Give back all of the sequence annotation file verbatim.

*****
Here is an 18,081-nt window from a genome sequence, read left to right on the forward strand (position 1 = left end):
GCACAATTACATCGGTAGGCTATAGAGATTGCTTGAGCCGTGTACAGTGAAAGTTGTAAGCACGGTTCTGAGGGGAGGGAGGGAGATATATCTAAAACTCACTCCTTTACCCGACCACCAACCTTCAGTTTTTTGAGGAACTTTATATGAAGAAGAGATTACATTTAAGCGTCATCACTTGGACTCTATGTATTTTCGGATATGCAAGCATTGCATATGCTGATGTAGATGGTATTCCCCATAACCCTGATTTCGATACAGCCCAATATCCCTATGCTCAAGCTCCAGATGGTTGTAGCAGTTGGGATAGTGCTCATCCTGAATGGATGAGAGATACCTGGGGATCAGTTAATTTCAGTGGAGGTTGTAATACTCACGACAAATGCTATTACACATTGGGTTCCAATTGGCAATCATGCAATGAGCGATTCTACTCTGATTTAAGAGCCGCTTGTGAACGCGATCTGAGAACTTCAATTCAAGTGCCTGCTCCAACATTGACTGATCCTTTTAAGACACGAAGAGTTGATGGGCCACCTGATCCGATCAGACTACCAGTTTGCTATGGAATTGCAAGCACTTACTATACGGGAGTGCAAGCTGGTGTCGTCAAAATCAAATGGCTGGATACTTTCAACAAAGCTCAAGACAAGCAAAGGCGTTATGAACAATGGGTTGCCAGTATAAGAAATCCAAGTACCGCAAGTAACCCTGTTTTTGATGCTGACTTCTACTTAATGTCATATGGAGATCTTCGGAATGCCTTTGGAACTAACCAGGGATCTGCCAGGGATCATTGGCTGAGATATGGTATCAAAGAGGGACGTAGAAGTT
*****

Here is an 18,081-nt window from a genome sequence, read left to right on the forward strand (position 1 = left end):
GCACAATTACATCGGTAGGCTATAGAGATTGCTTGAGCCGTGTACAGTGAAAGTTGTAAGCACGGTTCTGAGGGGAGGGAGGGAGATATATCTAAAACTCACTCCTTTACCCGACCACCAACCTTCAGTTTTTTGAGGAACTTTATATGAAGAAGAGATTACATTTAAGCGTCATCACTTGGACTCTATGTATTTTCGGATATGCAAGCATTGCATATGCTGATGTAGATGGTATTCCCCATAACCCTGATTTCGATACAGCCCAATATCCCTATGCTCAAGCTCCAGATGGTTGTAGCAGTTGGGATAGTGCTCATCCTGAATGGATGAGAGATACCTGGGGATCAGTTAATTTCAGTGGAGGTTGTAATACTCACGACAAATGCTATTACACATTGGGTTCCAATTGGCAATCATGCAATGAGCGATTCTACTCTGATTTAAGAGCCGCTTGTGAACGCGATCTGAGAACTTCAATTCAAGTGCCTGCTCCAACATTGACTGATCCTTTTAAGACACGAAGAGTTGATGGGCCACCTGATCCGATCAGACTACCAGTTTGCTATGGAATTGCAAGCACTTACTATACGGGAGTGCAAGCTGGTGTCGTCAAAATCAAATGGCTGGATACTTTCAACAAAGCTCAAGACAAGCAAAGGCGTTATGAACAATGGGTTGCCAGTATAAGAAATCCAAGTACCGCAAGTAACCCTGTTTTTGATGCTGACTTCTACTTAATGTCATATGGAGATCTTCGGAATGCCTTTGGAACTAACCAGGGATCTGCCAGGGATCATTGGCTGAGATATGGTATCAAAGAGGGACGTAGAAGTT